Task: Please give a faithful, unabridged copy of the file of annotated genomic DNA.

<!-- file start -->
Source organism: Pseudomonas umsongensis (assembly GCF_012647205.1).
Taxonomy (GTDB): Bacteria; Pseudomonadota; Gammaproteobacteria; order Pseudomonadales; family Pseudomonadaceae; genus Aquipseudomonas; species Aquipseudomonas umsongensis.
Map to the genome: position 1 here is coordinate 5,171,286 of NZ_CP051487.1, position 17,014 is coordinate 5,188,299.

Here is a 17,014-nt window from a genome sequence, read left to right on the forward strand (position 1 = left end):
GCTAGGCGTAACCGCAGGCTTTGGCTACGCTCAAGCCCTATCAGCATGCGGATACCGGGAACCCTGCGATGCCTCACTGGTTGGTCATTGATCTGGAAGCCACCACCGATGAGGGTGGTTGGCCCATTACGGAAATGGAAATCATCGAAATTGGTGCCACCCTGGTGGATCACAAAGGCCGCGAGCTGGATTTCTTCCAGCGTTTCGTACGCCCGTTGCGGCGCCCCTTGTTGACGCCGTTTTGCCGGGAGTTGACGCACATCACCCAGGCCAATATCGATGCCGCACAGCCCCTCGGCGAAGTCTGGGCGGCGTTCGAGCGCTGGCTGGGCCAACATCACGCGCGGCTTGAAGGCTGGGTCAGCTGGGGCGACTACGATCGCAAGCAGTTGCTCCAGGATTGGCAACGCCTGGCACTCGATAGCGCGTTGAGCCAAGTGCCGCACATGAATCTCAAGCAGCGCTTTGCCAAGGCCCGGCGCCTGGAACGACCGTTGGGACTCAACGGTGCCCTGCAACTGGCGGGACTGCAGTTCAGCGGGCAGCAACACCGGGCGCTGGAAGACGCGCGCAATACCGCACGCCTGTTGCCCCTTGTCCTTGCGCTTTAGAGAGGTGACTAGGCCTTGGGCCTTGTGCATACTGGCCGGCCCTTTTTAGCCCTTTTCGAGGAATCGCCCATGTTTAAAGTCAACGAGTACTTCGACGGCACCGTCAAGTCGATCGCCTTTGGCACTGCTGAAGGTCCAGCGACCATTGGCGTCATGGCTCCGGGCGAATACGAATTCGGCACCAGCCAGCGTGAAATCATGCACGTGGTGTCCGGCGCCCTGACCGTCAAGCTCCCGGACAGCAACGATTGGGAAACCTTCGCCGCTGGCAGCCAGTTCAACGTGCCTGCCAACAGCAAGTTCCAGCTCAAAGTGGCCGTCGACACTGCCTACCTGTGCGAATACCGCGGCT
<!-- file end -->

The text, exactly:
Source organism: Pseudomonas umsongensis (assembly GCF_012647205.1).
Taxonomy (GTDB): Bacteria; Pseudomonadota; Gammaproteobacteria; order Pseudomonadales; family Pseudomonadaceae; genus Aquipseudomonas; species Aquipseudomonas umsongensis.
Map to the genome: position 1 here is coordinate 5,171,286 of NZ_CP051487.1, position 17,014 is coordinate 5,188,299.

Here is a 17,014-nt window from a genome sequence, read left to right on the forward strand (position 1 = left end):
GCTAGGCGTAACCGCAGGCTTTGGCTACGCTCAAGCCCTATCAGCATGCGGATACCGGGAACCCTGCGATGCCTCACTGGTTGGTCATTGATCTGGAAGCCACCACCGATGAGGGTGGTTGGCCCATTACGGAAATGGAAATCATCGAAATTGGTGCCACCCTGGTGGATCACAAAGGCCGCGAGCTGGATTTCTTCCAGCGTTTCGTACGCCCGTTGCGGCGCCCCTTGTTGACGCCGTTTTGCCGGGAGTTGACGCACATCACCCAGGCCAATATCGATGCCGCACAGCCCCTCGGCGAAGTCTGGGCGGCGTTCGAGCGCTGGCTGGGCCAACATCACGCGCGGCTTGAAGGCTGGGTCAGCTGGGGCGACTACGATCGCAAGCAGTTGCTCCAGGATTGGCAACGCCTGGCACTCGATAGCGCGTTGAGCCAAGTGCCGCACATGAATCTCAAGCAGCGCTTTGCCAAGGCCCGGCGCCTGGAACGACCGTTGGGACTCAACGGTGCCCTGCAACTGGCGGGACTGCAGTTCAGCGGGCAGCAACACCGGGCGCTGGAAGACGCGCGCAATACCGCACGCCTGTTGCCCCTTGTCCTTGCGCTTTAGAGAGGTGACTAGGCCTTGGGCCTTGTGCATACTGGCCGGCCCTTTTTAGCCCTTTTCGAGGAATCGCCCATGTTTAAAGTCAACGAGTACTTCGACGGCACCGTCAAGTCGATCGCCTTTGGCACTGCTGAAGGTCCAGCGACCATTGGCGTCATGGCTCCGGGCGAATACGAATTCGGCACCAGCCAGCGTGAAATCATGCACGTGGTGTCCGGCGCCCTGACCGTCAAGCTCCCGGACAGCAACGATTGGGAAACCTTCGCCGCTGGCAGCCAGTTCAACGTGCCTGCCAACAGCAAGTTCCAGCTCAAAGTGGCCGTCGACACTGCCTACCTGTGCGAATACCGCGGCT